Cape Town-151002-Residents of the Western Cape have sesorted to expreme measures to ensure their safety, installing cameras, electrified fencing and burgelar bars. In pic, Gated communities in Baronetcy Boulevard, Platterkloof-Reporter-Zodidi-Photographer-Tracey Adams
Cape Town-151002-Residents of the Western Cape have sesorted to expreme measures to ensure their safety, installing cameras, electrified fencing and burgelar bars. In pic, Gated communities in Baronetcy Boulevard, Platterkloof-Reporter-Zodidi-Photographer-Tracey Adams

Crime linked to rise in security, complex sales

By Zodidi Dano Time of article published Oct 5, 2015

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Cape Town - The spate of house robberies and contact crimes in the Western Cape has prompted Cape Town residents to abandon free-standing homes for the security of estate houses and complexes.

According to the 2014/15 crime statistics, released by Police Minister Nathi Nhleko last week, robberies at residential homes in the province had increased by 280 more cases from the previous year’s 1 878.

An Institute for Security Studies report showed that South Africans feared being victims of a house robbery most – even more so than rape and robbery.

CEO and founder of Estate Living Jamie-Lee van Sittert said there was a growing need for more secure complex communities.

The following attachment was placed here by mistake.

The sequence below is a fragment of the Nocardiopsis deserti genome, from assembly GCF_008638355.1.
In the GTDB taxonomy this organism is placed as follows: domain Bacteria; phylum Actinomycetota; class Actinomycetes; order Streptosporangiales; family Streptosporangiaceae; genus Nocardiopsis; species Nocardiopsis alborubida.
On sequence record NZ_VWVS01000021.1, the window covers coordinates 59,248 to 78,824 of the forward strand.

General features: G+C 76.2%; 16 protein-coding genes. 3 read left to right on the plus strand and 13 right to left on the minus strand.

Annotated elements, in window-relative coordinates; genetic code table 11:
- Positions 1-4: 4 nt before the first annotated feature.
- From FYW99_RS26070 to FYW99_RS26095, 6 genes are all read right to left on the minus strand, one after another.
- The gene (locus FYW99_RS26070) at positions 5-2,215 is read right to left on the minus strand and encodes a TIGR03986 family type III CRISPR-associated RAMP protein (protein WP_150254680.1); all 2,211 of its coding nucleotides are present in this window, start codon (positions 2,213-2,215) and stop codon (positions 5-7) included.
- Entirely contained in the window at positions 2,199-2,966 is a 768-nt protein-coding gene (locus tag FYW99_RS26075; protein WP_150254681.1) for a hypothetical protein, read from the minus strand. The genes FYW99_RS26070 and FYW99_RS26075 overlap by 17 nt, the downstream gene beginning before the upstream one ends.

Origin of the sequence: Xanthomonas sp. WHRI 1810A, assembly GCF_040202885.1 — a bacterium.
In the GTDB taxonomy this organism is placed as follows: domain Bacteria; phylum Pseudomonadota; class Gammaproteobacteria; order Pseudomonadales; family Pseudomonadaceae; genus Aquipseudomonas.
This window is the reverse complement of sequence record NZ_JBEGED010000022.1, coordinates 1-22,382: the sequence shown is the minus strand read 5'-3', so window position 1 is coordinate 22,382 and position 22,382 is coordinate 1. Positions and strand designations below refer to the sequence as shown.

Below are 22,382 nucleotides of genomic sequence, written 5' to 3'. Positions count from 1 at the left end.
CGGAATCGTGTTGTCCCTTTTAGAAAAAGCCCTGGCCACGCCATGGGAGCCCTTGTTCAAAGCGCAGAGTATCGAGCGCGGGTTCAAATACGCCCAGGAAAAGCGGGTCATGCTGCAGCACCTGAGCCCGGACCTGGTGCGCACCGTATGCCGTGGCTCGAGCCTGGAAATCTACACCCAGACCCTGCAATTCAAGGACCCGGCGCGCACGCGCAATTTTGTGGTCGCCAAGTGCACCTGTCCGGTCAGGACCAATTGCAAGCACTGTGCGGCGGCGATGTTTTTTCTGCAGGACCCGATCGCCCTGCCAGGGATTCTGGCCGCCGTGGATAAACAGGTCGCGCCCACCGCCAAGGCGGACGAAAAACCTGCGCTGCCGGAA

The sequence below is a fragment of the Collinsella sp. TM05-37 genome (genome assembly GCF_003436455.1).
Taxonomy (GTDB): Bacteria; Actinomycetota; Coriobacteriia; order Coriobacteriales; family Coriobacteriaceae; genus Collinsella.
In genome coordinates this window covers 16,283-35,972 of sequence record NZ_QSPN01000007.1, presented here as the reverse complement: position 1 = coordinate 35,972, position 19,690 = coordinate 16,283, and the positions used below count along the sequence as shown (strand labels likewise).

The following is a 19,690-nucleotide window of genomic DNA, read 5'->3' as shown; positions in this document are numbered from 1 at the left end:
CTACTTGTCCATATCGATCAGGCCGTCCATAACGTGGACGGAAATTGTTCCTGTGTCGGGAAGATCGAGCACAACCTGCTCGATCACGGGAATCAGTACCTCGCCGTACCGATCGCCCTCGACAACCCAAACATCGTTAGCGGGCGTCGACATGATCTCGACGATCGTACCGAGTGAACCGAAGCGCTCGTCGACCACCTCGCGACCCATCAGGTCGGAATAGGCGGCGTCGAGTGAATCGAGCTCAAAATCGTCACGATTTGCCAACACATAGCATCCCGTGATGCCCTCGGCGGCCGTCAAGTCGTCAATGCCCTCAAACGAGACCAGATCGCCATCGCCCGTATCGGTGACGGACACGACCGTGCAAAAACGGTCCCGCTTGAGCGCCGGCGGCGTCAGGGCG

She said there were more than 6 000 registered gated communities and private estates across the country with more than 318 000 properties.

“Some neighbourhoods have taken to installing vehicle licence recognition cameras to track vehicles. But is this the answer? Living in a secure complex may not be the solution to crime,” she said.

Laurie Wener, marketing director for Pam Golding Properties in the Cape Town Metro region, said gated estates had become increasingly sought-after over the years.

“Security is a primary attraction with lower maintenance and utility costs, due to economies of scale.

“They also offer many owners of large properties an attractive alternative to apartment living for which they may not be ready – especially if they still have children living at home.”

Mthetheleli Masinda, a former Mandalay resident, said he moved to Bardale Village, a middle-income bracket estate, in Kuils River three years ago.

Mandalay falls under the suburb of Lentegeur where burglaries at residential homes increased from 428 to 739.

“I moved from Mandalay after witnessing a lot of crime,” said Masinda. “I feel much safer here.”

Masinda said on one occasion he forgot his car keys inside his vehicle, which he had left parked overnight in the complex.

“I got there in the morning and my car was still there, untouched.” he said.

Masinda said in the past three years he had seen a growing number of people moving to homes in the complex and two additional blocks that were part of the same estate. “Although the price is higher, people are looking for security,” he said.

Elsewhere, house robberies in Kuils River had almost doubled from 18 to 30 cases reported.

Annien Borg, marketing director for Pam Golding Properties in the Boland and Overberg regions, said there was a trend among home buyers to purchase homes on secure, lifestyle estates.

Cape Argus

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